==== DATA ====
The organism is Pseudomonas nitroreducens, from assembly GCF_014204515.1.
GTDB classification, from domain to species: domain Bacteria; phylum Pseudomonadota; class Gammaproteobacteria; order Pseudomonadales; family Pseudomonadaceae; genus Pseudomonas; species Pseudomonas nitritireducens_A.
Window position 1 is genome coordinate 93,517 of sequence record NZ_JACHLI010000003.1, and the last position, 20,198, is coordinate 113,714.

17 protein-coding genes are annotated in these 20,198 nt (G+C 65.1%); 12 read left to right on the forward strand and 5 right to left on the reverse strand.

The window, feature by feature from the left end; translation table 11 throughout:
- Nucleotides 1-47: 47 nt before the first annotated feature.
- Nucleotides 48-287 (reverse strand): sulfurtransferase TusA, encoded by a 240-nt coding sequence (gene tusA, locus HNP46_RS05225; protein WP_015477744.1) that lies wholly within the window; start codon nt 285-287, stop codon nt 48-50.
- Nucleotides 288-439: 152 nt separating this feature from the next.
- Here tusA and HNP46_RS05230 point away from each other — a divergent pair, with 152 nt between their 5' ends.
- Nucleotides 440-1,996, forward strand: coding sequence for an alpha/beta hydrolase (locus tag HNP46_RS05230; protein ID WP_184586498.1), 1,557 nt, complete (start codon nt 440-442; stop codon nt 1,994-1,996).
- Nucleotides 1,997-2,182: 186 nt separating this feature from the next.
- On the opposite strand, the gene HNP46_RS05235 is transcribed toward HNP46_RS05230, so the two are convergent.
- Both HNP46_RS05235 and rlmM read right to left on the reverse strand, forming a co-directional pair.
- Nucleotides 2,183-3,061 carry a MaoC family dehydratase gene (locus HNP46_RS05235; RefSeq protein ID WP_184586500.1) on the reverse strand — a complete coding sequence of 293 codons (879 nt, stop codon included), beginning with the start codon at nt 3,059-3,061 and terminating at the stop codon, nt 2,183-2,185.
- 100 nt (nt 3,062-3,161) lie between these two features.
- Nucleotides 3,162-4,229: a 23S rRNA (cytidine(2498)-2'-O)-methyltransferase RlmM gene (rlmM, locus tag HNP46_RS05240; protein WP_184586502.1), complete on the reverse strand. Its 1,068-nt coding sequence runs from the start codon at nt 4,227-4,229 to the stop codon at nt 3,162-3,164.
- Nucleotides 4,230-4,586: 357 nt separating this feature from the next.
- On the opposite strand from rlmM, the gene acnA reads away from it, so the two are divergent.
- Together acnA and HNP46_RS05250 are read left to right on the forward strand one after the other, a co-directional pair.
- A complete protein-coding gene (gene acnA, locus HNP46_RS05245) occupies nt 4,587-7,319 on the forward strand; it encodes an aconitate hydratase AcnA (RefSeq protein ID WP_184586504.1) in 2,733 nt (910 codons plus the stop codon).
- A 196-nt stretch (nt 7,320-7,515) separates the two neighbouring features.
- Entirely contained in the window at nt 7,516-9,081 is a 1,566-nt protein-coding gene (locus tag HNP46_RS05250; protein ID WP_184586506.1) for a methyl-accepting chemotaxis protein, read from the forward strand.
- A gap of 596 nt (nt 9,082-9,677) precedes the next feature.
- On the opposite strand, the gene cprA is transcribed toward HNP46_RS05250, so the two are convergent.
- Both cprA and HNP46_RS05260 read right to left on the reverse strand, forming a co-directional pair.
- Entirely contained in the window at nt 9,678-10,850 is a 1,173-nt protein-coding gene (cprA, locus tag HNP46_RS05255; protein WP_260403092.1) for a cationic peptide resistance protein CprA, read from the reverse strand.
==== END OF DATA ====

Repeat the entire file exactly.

The organism is Pseudomonas nitroreducens, from assembly GCF_014204515.1.
GTDB classification, from domain to species: domain Bacteria; phylum Pseudomonadota; class Gammaproteobacteria; order Pseudomonadales; family Pseudomonadaceae; genus Pseudomonas; species Pseudomonas nitritireducens_A.
Window position 1 is genome coordinate 93,517 of sequence record NZ_JACHLI010000003.1, and the last position, 20,198, is coordinate 113,714.

17 protein-coding genes are annotated in these 20,198 nt (G+C 65.1%); 12 read left to right on the forward strand and 5 right to left on the reverse strand.

The window, feature by feature from the left end; translation table 11 throughout:
- Nucleotides 1-47: 47 nt before the first annotated feature.
- Nucleotides 48-287 (reverse strand): sulfurtransferase TusA, encoded by a 240-nt coding sequence (gene tusA, locus HNP46_RS05225; protein WP_015477744.1) that lies wholly within the window; start codon nt 285-287, stop codon nt 48-50.
- Nucleotides 288-439: 152 nt separating this feature from the next.
- Here tusA and HNP46_RS05230 point away from each other — a divergent pair, with 152 nt between their 5' ends.
- Nucleotides 440-1,996, forward strand: coding sequence for an alpha/beta hydrolase (locus tag HNP46_RS05230; protein ID WP_184586498.1), 1,557 nt, complete (start codon nt 440-442; stop codon nt 1,994-1,996).
- Nucleotides 1,997-2,182: 186 nt separating this feature from the next.
- On the opposite strand, the gene HNP46_RS05235 is transcribed toward HNP46_RS05230, so the two are convergent.
- Both HNP46_RS05235 and rlmM read right to left on the reverse strand, forming a co-directional pair.
- Nucleotides 2,183-3,061 carry a MaoC family dehydratase gene (locus HNP46_RS05235; RefSeq protein ID WP_184586500.1) on the reverse strand — a complete coding sequence of 293 codons (879 nt, stop codon included), beginning with the start codon at nt 3,059-3,061 and terminating at the stop codon, nt 2,183-2,185.
- 100 nt (nt 3,062-3,161) lie between these two features.
- Nucleotides 3,162-4,229: a 23S rRNA (cytidine(2498)-2'-O)-methyltransferase RlmM gene (rlmM, locus tag HNP46_RS05240; protein WP_184586502.1), complete on the reverse strand. Its 1,068-nt coding sequence runs from the start codon at nt 4,227-4,229 to the stop codon at nt 3,162-3,164.
- Nucleotides 4,230-4,586: 357 nt separating this feature from the next.
- On the opposite strand from rlmM, the gene acnA reads away from it, so the two are divergent.
- Together acnA and HNP46_RS05250 are read left to right on the forward strand one after the other, a co-directional pair.
- A complete protein-coding gene (gene acnA, locus HNP46_RS05245) occupies nt 4,587-7,319 on the forward strand; it encodes an aconitate hydratase AcnA (RefSeq protein ID WP_184586504.1) in 2,733 nt (910 codons plus the stop codon).
- A 196-nt stretch (nt 7,320-7,515) separates the two neighbouring features.
- Entirely contained in the window at nt 7,516-9,081 is a 1,566-nt protein-coding gene (locus tag HNP46_RS05250; protein ID WP_184586506.1) for a methyl-accepting chemotaxis protein, read from the forward strand.
- A gap of 596 nt (nt 9,082-9,677) precedes the next feature.
- On the opposite strand, the gene cprA is transcribed toward HNP46_RS05250, so the two are convergent.
- Both cprA and HNP46_RS05260 read right to left on the reverse strand, forming a co-directional pair.
- Entirely contained in the window at nt 9,678-10,850 is a 1,173-nt protein-coding gene (cprA, locus tag HNP46_RS05255; protein WP_260403092.1) for a cationic peptide resistance protein CprA, read from the reverse strand.